The Lonely Moutain
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TantalumCobolt

Since the new movie is being spoken of a but in the DoS topic, I think we should give it a home of its own. So come in and share your thoughts on the lates (and, sadly, final) movie in the Hobbit trilogy.

How many people out there cried when Thorin, Fili and Kili died? I saw the film while one of my best friends and we were both wiping tears from our cheeks for the last 20 minutes or so!! My brother just doesn't understand why I go watch movies that I know will make me cry...

-TaCo

1/27/2015 #1
Doc M

I didn't cry, as I was too F-ing angry! While I enjoyed the film as spectacle, I think there were too many gratuitous changes that weakened it and also some ruthless cutting for the theatrical release that left plot-threads hanging (e.g. having to wait for the EE for the funeral and resolution of the Arkenstone plot).

My father's comment, as we left the cinema, summed up my own feelings also (and please recall he is the person who first read me the books as a bedtime story when I was 6, which is about 44 years ago): "A hatchet-job on poor old Thorin to whitewash that bloody Hobbit!"

While it was well-acted, the overhyping of 'dragon-sickness' into 'madness' was done essentially to exonerate Bilbo's theft of the Arkenstone, his keeping it from Thorin, and ultimately his betrayal. by making out "he's doing it for Thorin's own good". This was a Hobbitwash, and I would have liked to see the film depict the book's more morally questionable Bilbo (indeed, it would have been a good way to hint at the possible influence of the Ring on him). In the book, he keeps the stone (despite knowing he should give it to the king) because it's beautiful and took his fancy, and he tries to self-justify it by the fact Thorin had told him he could keep whatever he fancied as his share of the treasure (though obviously not the Arkenstone!). The film omitted, too, I noted, the fact that when Bilbo takes the stone to Bard and Thranduil (primarily because he's fed up, hungry and wants to go home), he also betrays to them when Dáin's troops are expected to arrive (which he knows about from Roäc the raven's messages) – essentially setting the Iron Hills Dwarves up for an ambush, had the Orcs not attacked when they did.

Thorin doesn't do anything wrong, but plays it very much 'by the book' as a king in his kind of culture should: he has to protect his kingdom, and he cannot give way to threats of force. He offers Bard a way out by asking him to talk without the backing of the army of Elves (who, of course, had recently held him prisoner). Bard refuses (Thranduil probably has been egging him on). And Gandalf provokes him in a way that can only be answered by doing something pretty much suicidal. Tolkien's odd attitude towards the Dwarves, as Eru's unwanted stepchildren (as one of my friends puts it, "In any Elf v. Dwarf situation, a Dwarf's place is in the wrong, as far as Tolkien's concerned!"), means that when you compare what people are actually doing and saying with what the narrator is telling you you should think, there is a contradiction.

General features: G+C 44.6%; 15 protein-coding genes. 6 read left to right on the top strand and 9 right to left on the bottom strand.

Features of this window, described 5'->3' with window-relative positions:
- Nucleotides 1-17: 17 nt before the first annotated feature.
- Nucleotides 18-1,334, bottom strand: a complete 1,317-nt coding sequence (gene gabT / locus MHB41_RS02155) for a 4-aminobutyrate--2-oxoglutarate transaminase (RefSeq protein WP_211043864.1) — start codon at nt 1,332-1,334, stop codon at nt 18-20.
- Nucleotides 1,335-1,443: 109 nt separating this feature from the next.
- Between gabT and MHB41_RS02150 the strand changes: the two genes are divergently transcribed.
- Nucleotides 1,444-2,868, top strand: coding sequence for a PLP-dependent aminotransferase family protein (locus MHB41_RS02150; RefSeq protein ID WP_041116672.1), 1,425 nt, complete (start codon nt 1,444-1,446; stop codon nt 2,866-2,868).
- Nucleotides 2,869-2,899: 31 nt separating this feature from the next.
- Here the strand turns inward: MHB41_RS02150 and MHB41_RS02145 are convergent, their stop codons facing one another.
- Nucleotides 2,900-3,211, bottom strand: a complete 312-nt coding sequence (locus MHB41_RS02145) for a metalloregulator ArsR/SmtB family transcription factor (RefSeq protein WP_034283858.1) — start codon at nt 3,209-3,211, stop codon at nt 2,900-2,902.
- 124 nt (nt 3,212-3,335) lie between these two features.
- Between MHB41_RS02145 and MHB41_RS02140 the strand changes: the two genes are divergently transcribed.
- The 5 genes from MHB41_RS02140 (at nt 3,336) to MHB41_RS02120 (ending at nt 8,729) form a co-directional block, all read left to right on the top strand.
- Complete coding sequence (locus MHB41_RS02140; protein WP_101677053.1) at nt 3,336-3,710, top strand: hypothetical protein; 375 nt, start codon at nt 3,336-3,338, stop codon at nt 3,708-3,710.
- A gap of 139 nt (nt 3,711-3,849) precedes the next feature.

I was also unhappy with the portrayal of the deaths. The Heirs of Durin should fight and fall together in the shield-wall, in the thickest part of the main battle. I know it might have been hard to show at a 12 cert, but I felt shortchanged. I can see why they changed the circumstances of Thorin's actual death, making it happen sooner, on the field, because in the book it leaves too many questions as to why he has to be killed off: he's a Dwarf (physically more resilient than a Human, and resistant to infections); he's survived the night, is conscious, talking, not delirious; and Gandalf's present, standing around doing nothing… He should have a better chance of survival and recovery.

While I liked the film's portrayal of Dáin (he went down a treat here in Glasgow – popular local star playing a thoroughly Glaswegian Dwarf!), Tolkien's parachuting him in as a character at the last minute, to reap the benefit of everything that the Dwarves we've followed throughout the story have worked for, still leaves a very bad taste. Despite the back-story of his heroic youth, we simply don't have the emotional investment in him that we do in Thorin and the boys. It's not as if Tolkien does much with him afterwards, either: the role of the heroic Dwarf king in the second battle of Dale mentioned in LotR (Appendices) and the Unfinished Tales could just as easily have been taken by a very elderly Thorin or by one of his heirs (either a nephew or, if he had married, a son).

1/28/2015 #2
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